Koch said he believes that horse racing should have a place in the Olympic Games.
“The Olympics are a global sporting event attracting an estimated four billion viewers,” he said. “Thoroughbred racing is conducted on every continent symbolically represented by the Olympic rings: North and South America, Africa, Australia, Asia, and Europe.”
Koch envisions horse racing in the 2020 Olympics in Tokyo and at Santa Anita in the 2024 Los Angeles Olympics.
The fast-paced panel proved to be one of the most popular presentations at the symposium, which is sponsored by the Race Track Industry Program at the University of Arizona. Audience members were advised not to try to take notes; a list of the ideas was distributed afterwards.
Why shouldn’t horsepeople support each other in business, asked Byk. He advocated a national directory of horseplayers and horse owners so that racing participants can buy a car, for example, from a dealer who is involved in horse racing.
Kaplan advocated a “Gift Horse” program so that a horse could be sold in shares, which would be designed to give as gifts. For example, a thousand shares at $50 each.
“Build a comprehensive marketing and mentorship program for up to a thousand owners,” Kaplan said.
Similarly, Kaplan suggested a “Foal New World” program in which school classes would apply to adopt a foal. Students would visit a farm to see the mare and foal and even participate in naming the foal.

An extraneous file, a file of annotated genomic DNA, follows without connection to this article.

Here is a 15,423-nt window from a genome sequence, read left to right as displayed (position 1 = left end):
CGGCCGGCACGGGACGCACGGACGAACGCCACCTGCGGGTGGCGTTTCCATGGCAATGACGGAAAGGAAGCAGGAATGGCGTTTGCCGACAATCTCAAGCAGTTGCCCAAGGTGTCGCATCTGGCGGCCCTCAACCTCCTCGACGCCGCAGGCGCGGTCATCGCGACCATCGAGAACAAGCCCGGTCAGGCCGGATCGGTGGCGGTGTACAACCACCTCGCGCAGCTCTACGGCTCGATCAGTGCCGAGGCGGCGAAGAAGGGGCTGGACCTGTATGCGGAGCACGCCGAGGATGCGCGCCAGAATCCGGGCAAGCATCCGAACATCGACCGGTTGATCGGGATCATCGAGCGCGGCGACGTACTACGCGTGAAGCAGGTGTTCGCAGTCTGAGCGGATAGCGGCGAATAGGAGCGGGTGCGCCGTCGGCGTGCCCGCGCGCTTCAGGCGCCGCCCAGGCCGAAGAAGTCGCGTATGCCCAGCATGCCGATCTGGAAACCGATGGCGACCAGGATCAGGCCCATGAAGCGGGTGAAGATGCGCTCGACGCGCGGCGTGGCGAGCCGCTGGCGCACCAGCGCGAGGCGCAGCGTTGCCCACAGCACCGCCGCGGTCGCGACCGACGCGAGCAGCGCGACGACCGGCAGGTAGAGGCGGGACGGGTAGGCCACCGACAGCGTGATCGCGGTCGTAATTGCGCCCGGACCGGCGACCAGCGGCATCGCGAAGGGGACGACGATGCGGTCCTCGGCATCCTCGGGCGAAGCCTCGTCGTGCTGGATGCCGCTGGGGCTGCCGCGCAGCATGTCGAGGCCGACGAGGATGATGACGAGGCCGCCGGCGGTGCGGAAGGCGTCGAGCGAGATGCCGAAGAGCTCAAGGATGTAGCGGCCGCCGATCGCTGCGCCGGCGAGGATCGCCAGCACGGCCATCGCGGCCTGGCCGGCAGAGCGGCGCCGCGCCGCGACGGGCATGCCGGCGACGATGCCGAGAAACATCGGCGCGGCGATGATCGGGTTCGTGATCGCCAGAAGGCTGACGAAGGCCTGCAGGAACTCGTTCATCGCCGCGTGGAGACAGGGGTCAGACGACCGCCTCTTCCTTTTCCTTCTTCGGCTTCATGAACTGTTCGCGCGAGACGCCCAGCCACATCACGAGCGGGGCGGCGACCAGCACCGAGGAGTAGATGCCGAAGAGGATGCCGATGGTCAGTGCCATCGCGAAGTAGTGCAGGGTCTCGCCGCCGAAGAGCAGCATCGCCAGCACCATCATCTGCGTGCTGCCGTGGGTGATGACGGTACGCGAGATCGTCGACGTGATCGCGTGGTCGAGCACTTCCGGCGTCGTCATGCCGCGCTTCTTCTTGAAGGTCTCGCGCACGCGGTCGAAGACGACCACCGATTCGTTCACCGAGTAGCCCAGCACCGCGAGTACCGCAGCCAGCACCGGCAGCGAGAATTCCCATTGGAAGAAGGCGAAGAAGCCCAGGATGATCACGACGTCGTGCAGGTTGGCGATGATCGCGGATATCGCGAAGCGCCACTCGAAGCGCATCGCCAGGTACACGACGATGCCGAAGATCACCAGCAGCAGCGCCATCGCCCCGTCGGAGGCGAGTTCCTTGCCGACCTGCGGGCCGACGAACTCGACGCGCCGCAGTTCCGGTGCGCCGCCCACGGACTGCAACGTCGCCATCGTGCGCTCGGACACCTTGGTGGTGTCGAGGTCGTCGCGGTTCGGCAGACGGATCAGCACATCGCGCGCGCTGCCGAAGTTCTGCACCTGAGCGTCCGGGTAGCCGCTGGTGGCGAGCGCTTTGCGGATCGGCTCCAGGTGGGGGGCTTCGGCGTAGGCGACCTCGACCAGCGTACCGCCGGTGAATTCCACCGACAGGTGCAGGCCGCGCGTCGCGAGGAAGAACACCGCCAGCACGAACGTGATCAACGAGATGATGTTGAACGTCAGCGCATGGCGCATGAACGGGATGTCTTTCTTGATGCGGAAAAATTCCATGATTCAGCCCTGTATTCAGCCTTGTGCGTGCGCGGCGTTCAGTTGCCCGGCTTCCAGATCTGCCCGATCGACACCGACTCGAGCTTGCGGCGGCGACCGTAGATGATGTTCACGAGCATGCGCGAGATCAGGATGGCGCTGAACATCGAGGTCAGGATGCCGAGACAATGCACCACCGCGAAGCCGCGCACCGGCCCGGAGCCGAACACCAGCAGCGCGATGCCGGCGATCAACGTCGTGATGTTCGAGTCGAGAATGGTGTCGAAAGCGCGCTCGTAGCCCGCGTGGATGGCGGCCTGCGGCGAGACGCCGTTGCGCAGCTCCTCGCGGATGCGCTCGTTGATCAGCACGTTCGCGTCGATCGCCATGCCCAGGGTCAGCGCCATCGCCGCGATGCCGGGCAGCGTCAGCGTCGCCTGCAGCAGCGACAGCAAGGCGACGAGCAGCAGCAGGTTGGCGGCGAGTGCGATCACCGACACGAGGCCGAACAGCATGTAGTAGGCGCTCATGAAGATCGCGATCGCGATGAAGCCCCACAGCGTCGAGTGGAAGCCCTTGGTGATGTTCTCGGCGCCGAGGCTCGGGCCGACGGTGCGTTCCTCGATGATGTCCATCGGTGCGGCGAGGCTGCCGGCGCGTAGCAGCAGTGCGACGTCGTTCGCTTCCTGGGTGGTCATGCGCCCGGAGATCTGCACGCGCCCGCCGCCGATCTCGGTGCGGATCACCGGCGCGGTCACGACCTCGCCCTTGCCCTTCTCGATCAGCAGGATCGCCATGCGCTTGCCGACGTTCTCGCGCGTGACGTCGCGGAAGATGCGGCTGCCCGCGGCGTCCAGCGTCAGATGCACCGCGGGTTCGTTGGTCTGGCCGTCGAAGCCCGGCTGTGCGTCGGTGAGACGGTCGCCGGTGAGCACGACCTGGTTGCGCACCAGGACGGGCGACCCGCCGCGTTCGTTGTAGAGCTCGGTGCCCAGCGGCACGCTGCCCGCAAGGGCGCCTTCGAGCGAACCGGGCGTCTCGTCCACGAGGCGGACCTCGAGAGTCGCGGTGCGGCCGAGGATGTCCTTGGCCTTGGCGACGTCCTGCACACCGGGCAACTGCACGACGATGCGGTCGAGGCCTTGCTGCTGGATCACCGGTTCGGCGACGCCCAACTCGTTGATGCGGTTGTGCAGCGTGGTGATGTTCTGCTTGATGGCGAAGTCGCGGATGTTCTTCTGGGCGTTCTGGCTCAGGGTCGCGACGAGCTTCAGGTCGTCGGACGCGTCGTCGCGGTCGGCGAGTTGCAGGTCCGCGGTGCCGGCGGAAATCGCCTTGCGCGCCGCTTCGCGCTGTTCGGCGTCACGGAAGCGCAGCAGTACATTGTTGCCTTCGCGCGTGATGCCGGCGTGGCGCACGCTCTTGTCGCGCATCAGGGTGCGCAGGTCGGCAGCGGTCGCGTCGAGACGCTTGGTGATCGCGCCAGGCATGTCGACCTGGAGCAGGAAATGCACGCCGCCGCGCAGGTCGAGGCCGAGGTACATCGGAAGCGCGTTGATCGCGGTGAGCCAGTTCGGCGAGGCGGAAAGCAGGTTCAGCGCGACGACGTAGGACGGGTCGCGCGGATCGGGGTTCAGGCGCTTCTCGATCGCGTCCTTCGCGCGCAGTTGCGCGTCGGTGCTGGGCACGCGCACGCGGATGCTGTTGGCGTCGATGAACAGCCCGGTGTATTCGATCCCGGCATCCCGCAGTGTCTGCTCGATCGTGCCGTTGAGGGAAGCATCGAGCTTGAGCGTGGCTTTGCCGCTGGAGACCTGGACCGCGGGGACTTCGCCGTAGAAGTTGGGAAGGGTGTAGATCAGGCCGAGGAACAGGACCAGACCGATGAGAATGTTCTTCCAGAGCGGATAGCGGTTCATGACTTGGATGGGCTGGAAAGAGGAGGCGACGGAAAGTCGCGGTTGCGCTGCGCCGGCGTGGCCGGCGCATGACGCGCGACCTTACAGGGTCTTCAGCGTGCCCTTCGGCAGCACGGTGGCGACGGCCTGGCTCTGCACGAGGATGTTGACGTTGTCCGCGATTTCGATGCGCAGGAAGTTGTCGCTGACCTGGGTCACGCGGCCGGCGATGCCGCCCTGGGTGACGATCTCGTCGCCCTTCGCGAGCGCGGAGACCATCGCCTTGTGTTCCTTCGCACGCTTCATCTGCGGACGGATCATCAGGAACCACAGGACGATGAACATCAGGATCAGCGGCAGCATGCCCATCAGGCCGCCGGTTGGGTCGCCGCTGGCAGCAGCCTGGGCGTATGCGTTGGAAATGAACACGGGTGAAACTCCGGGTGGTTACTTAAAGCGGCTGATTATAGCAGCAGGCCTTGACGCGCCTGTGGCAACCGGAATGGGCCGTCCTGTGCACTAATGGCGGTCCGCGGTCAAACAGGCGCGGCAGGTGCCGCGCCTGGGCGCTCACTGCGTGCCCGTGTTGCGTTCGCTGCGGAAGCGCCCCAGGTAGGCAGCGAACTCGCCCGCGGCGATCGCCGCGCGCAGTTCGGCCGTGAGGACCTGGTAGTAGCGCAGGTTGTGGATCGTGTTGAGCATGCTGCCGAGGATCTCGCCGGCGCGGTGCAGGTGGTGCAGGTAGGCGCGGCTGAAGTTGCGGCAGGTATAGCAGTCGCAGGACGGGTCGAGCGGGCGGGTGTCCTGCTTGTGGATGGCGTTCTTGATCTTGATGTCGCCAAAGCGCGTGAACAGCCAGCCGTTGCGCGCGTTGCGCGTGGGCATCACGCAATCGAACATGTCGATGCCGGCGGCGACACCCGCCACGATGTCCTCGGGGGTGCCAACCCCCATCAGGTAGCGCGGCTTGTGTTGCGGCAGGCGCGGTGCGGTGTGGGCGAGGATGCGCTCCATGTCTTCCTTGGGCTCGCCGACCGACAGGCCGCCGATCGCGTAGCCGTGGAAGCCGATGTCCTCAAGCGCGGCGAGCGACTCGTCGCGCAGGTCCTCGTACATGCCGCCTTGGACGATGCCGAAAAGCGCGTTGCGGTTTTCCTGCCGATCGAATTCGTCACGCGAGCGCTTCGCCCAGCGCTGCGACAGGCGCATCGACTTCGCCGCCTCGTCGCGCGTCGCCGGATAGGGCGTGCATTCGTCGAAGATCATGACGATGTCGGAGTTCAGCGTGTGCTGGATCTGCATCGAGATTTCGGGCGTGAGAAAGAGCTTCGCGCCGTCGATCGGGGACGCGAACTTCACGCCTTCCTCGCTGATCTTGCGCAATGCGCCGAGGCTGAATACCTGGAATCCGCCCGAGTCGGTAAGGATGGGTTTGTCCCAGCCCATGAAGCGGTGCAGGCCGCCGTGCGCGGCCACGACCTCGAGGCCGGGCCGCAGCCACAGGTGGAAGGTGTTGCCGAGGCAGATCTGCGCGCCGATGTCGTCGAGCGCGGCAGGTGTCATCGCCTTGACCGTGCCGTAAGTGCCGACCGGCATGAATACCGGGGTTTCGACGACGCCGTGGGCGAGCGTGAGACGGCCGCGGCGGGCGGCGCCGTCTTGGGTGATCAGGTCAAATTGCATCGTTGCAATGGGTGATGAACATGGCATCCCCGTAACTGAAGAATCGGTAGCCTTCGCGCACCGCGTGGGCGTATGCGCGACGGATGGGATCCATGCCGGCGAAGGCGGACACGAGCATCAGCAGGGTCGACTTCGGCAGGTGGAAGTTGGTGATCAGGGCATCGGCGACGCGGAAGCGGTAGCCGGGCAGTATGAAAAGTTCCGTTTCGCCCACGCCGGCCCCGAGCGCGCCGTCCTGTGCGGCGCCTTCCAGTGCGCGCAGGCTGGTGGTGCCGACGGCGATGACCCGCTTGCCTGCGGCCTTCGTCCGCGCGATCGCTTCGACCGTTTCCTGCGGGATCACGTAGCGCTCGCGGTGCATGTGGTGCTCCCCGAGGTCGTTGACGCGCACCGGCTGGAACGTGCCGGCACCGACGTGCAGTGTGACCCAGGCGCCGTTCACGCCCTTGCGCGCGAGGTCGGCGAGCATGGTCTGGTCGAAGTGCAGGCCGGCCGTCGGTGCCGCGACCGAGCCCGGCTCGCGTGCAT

Speaking of horse names, Rotondo encouraged people in racing to seek creative names for newborns.
“Non-racing fans and the media push cool, interesting names,” Rotondo told the audience. “They always have and always will.”
He cited names such as Smarty Jones, Zenyatta, American Pharoah and said that superior horses with memorable names “helped the media make headlines.”
“History dictates you can get mainstream PR coverage simply over a name,” he emphasized.
Rotondo also panned the traditional pan shot used at tracks to follow racing. He was insistent that horse racing make better use of “jockey cams” to provide viewers with new camera angles.
“Virtually every sport has enhanced the experience by introducing new visual technology,” he said. He believes that technology can provide racing with more opportunities to increase the excitement level.
“Imagine logging into your ADW and making a wager — and, instead of the traditional pan camera, you can actually get ‘on board’ and ‘ride’ your horse,” he asked. “We’ve already seen the popularity of jockey cam videos on social media, but imagine being able to provide race replays from various jockey views. You could Monday morning quarterback, and then do analysis of rides. This would create a totally new way to view the sport for a potential new audience.”
Throughout the 45 minutes session, the ideas poured forth from the panelists.
The clear challenge to the racing industry organizations is to seize upon some concepts and convert ideas into reality.